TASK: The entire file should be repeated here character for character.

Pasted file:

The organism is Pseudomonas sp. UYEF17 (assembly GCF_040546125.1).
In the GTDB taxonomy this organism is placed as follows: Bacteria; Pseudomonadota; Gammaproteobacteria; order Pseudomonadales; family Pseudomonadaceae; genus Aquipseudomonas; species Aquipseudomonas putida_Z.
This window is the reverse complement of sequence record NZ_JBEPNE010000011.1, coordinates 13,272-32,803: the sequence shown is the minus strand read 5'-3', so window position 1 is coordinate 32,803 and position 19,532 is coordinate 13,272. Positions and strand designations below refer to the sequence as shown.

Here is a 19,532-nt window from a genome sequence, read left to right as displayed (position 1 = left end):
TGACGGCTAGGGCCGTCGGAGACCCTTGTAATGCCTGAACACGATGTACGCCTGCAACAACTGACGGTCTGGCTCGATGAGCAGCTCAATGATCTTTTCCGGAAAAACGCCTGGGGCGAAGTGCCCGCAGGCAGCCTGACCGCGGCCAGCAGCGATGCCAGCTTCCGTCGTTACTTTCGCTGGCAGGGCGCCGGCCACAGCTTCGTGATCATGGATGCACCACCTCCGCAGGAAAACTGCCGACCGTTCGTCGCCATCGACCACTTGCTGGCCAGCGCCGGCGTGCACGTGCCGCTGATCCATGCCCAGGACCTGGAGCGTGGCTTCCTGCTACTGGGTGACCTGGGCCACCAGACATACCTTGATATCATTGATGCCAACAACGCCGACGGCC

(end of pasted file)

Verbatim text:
The organism is Pseudomonas sp. UYEF17 (assembly GCF_040546125.1).
In the GTDB taxonomy this organism is placed as follows: Bacteria; Pseudomonadota; Gammaproteobacteria; order Pseudomonadales; family Pseudomonadaceae; genus Aquipseudomonas; species Aquipseudomonas putida_Z.
This window is the reverse complement of sequence record NZ_JBEPNE010000011.1, coordinates 13,272-32,803: the sequence shown is the minus strand read 5'-3', so window position 1 is coordinate 32,803 and position 19,532 is coordinate 13,272. Positions and strand designations below refer to the sequence as shown.

Here is a 19,532-nt window from a genome sequence, read left to right as displayed (position 1 = left end):
TGACGGCTAGGGCCGTCGGAGACCCTTGTAATGCCTGAACACGATGTACGCCTGCAACAACTGACGGTCTGGCTCGATGAGCAGCTCAATGATCTTTTCCGGAAAAACGCCTGGGGCGAAGTGCCCGCAGGCAGCCTGACCGCGGCCAGCAGCGATGCCAGCTTCCGTCGTTACTTTCGCTGGCAGGGCGCCGGCCACAGCTTCGTGATCATGGATGCACCACCTCCGCAGGAAAACTGCCGACCGTTCGTCGCCATCGACCACTTGCTGGCCAGCGCCGGCGTGCACGTGCCGCTGATCCATGCCCAGGACCTGGAGCGTGGCTTCCTGCTACTGGGTGACCTGGGCCACCAGACATACCTTGATATCATTGATGCCAACAACGCCGACGGCC